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In our spaces and places we have too much time to think and to worry; yet in this world battle we have the easy parts.

Yes, we are being asked to live differently and at a distance, having to learn new rules; hear and heed advice that throws us out of our daily norms and routines, but we are not on the hospital front lines and we don’t want to be there.

We can all identify with Michelle O’Neill’s tears in the Assembly chamber on Monday and with two tweets from two of my long-time colleagues in the past 24 hours.

Firstly, Eamonn Mallie describing emotional fragility and, then, Ken Reid telling us that he is frightened.

We all are; afraid of hearing a cough, wanting to close our eyes and ears; and, in this unknown and unwanted moment in our times, we probably understand, now more than ever, the importance of those closest to us.

In recent months, both Ken and myself became grandparents, and, for now, and we don’t know for how much longer, we can’t be with Aoife and Summer; but with all of the communications advances we can see them and speak with them.

We are lucky and grateful for that.

I agree with Eamonn that what we are experiencing now is different from the conflict period.

We got lost in the blizzard of those reporting years spread over several decades; we were dehumanised and the dead and injured became statistics.

It was only afterwards that we found time to reflect and to think and to properly remember.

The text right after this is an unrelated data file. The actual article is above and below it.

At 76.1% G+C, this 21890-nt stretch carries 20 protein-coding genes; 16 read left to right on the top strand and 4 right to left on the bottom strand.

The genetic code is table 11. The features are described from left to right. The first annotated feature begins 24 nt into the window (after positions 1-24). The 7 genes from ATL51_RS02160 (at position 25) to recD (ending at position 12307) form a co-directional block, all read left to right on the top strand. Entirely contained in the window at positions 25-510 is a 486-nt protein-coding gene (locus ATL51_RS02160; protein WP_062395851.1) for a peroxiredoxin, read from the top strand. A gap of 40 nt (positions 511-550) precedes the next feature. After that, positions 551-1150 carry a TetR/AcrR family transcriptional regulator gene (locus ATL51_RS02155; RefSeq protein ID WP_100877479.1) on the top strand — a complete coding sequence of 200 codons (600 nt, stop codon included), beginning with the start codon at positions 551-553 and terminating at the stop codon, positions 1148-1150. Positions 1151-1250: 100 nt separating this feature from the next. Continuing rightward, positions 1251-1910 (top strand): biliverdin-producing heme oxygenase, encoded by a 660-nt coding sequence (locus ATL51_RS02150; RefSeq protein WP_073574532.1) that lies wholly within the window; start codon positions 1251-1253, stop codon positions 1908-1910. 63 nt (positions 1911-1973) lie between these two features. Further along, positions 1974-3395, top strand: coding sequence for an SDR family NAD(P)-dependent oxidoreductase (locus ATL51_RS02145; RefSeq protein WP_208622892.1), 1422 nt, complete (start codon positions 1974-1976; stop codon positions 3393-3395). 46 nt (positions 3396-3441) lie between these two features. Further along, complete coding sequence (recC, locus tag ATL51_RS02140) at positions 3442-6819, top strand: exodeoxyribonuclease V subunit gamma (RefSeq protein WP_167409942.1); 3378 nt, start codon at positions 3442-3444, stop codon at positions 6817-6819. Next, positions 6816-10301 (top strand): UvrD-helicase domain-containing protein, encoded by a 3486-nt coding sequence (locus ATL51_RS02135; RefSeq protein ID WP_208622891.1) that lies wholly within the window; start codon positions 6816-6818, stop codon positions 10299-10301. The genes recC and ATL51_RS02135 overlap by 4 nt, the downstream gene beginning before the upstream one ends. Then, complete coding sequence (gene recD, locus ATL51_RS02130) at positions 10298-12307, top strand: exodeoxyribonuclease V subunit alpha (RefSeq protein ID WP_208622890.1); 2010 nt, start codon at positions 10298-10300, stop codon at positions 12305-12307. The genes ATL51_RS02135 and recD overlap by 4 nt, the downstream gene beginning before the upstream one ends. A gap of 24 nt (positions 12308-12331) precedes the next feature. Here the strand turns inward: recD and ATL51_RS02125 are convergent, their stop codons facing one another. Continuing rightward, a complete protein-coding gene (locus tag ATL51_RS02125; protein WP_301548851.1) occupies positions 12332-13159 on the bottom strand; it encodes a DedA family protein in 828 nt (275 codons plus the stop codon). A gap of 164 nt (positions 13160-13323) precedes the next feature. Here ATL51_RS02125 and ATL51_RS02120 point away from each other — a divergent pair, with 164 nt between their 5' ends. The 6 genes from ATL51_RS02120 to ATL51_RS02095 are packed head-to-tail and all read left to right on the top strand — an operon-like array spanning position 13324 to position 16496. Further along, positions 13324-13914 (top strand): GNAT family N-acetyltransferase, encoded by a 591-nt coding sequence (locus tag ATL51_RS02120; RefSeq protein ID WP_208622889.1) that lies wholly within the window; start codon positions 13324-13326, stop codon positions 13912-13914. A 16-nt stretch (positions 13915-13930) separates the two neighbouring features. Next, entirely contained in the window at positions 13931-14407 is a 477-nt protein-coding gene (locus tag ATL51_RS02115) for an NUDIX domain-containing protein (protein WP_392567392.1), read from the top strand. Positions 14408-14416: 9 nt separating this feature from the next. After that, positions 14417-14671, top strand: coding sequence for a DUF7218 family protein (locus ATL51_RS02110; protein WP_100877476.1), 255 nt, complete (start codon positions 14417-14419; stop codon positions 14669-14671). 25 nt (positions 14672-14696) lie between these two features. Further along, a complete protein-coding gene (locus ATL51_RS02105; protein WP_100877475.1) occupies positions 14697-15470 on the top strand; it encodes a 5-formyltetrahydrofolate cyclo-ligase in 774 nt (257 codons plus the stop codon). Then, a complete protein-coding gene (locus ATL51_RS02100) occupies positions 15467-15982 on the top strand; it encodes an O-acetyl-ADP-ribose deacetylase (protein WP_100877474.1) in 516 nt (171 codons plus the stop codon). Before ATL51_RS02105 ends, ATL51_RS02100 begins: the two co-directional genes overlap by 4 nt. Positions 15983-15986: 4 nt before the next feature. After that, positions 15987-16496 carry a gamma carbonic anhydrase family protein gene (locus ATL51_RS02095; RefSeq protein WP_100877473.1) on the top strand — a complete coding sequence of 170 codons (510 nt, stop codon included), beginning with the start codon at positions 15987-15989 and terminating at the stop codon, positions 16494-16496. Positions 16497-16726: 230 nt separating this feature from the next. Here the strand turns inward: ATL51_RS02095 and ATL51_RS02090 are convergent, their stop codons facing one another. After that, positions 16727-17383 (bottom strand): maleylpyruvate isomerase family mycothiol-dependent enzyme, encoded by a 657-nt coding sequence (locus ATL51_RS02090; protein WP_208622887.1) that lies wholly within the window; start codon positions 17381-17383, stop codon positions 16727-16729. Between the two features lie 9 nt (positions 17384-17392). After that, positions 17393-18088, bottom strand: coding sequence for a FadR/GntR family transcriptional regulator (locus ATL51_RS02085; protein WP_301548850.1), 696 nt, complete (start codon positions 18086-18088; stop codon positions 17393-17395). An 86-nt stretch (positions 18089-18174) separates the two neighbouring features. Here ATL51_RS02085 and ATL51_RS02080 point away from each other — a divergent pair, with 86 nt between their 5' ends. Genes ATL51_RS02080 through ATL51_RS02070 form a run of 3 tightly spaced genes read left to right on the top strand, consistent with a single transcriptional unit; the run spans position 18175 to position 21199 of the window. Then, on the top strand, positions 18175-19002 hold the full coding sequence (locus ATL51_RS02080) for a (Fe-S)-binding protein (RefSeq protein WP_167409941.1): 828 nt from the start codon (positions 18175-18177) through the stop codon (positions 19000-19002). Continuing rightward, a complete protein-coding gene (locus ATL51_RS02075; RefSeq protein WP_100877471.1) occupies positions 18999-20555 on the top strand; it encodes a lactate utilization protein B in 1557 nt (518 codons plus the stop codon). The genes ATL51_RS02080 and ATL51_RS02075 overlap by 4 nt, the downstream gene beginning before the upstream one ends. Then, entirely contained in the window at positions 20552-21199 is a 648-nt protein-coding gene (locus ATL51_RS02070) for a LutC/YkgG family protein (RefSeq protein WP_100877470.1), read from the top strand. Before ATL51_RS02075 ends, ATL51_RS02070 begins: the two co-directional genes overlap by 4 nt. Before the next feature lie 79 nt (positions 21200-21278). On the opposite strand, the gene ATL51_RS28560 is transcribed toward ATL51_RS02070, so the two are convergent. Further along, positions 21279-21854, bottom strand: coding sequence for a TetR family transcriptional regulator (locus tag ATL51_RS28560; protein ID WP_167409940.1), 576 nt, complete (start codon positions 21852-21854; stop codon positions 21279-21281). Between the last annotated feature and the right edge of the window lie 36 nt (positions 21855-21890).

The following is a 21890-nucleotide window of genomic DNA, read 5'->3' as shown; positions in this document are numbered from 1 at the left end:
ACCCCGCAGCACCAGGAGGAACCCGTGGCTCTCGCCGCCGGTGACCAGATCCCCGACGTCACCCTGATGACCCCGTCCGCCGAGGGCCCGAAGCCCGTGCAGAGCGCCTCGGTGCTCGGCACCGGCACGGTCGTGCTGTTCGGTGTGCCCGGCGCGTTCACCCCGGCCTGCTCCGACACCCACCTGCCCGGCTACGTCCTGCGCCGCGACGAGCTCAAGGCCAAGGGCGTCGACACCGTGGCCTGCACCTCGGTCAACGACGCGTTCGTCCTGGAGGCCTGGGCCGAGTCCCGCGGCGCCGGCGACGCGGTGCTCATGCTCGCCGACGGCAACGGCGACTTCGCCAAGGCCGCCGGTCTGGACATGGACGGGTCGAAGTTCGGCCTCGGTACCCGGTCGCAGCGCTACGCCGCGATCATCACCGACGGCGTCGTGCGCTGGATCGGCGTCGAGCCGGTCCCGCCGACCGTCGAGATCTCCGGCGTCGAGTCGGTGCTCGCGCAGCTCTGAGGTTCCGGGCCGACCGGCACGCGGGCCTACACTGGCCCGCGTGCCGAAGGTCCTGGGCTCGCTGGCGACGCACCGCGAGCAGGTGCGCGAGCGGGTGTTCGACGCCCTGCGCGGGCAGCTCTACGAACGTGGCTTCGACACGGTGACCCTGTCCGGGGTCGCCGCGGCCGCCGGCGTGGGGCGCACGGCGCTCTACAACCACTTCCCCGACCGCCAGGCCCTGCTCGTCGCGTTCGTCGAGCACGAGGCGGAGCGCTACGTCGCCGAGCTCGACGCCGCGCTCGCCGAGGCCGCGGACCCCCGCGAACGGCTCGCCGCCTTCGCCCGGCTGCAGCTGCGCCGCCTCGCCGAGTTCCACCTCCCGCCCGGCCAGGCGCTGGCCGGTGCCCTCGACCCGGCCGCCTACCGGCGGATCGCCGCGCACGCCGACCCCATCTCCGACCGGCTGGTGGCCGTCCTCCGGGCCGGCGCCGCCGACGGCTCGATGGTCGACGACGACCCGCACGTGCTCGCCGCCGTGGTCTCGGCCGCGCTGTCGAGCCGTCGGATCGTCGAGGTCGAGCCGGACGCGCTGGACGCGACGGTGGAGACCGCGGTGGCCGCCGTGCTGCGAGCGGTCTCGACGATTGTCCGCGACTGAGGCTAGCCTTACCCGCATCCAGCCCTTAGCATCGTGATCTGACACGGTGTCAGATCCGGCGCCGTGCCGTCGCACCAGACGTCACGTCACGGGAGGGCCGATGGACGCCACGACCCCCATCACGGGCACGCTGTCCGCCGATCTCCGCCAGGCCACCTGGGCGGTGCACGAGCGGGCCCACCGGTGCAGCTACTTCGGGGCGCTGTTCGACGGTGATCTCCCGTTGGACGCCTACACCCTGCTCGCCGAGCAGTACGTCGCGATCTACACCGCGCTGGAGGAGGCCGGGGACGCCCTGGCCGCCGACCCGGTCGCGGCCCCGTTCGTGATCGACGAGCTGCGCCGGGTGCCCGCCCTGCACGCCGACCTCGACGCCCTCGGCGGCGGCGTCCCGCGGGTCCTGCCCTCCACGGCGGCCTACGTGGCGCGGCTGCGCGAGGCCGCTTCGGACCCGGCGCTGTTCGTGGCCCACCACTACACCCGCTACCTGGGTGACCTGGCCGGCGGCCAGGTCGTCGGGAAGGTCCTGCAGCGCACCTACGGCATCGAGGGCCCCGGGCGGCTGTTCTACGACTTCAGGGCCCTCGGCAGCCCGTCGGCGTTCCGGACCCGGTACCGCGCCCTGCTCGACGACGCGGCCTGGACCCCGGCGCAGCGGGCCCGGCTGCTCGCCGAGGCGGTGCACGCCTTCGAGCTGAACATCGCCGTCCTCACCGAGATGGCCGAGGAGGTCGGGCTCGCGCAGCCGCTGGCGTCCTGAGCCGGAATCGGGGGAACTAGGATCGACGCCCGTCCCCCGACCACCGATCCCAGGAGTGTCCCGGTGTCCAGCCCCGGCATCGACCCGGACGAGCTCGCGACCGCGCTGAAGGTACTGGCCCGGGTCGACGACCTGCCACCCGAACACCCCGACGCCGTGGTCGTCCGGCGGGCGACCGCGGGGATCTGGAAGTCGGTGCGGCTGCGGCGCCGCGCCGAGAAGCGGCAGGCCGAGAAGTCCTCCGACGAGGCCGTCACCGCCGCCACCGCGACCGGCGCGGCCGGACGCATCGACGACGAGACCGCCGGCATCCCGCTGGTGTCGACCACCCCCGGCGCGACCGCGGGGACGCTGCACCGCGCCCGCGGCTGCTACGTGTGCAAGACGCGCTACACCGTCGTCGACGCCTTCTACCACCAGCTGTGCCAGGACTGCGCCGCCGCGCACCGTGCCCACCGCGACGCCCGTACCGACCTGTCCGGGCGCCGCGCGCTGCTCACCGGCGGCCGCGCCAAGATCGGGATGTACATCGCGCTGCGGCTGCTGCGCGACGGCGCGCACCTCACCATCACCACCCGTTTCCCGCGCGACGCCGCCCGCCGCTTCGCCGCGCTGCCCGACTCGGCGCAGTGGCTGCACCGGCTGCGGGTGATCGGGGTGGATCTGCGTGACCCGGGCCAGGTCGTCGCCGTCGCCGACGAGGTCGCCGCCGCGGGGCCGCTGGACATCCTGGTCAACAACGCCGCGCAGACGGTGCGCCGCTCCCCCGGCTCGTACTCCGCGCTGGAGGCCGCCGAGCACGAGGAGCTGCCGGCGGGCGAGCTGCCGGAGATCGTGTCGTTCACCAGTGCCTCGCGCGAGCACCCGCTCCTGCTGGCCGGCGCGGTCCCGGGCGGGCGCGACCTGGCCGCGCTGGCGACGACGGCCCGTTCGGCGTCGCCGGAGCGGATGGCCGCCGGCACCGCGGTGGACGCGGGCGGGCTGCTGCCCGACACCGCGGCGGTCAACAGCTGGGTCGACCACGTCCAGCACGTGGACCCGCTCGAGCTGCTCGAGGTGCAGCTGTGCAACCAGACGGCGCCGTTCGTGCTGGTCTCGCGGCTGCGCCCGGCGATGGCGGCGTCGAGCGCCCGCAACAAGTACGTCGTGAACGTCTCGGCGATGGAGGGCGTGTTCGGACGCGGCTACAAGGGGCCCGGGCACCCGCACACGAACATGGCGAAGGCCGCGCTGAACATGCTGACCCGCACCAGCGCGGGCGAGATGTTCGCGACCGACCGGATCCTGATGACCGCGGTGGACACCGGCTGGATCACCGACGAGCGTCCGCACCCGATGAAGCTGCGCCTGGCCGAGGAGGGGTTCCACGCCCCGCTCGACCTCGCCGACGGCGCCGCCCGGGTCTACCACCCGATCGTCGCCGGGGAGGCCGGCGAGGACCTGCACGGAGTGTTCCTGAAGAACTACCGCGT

This virus is different. It has raced and raged at the world in some frantic sprint.

We know its consequences. We can see the hospital pictures from Italy and Spain and China.

We know it is with us but we don’t know the precise where.

This is the fear of the unknown and the why of having to do things differently.

I took this photograph standing in a queue outside a pharmacy in my hometown last week; those there having to measure distance between the person next to them.

This is part of the new rules, new thinking and new times – all of this the easy part compared with the challenges and pressures others are facing.

That message – stay home and stay safe – shouldn’t be that hard to understand.

It is about giving everybody a chance and not taking chances.

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About Author

Brian Rowan

Brian Rowan is a journalist/author. A former BBC correspondent in Belfast, four times he has been a category winner in the Northern Ireland Press and Broadcast Awards. He is the author of several books on the peace process. His latest book (published by Merrion Press) POLITICAL PURGATORY – the battle to save Stormont and the play for a New Ireland is now available at www.merrionpress.ie

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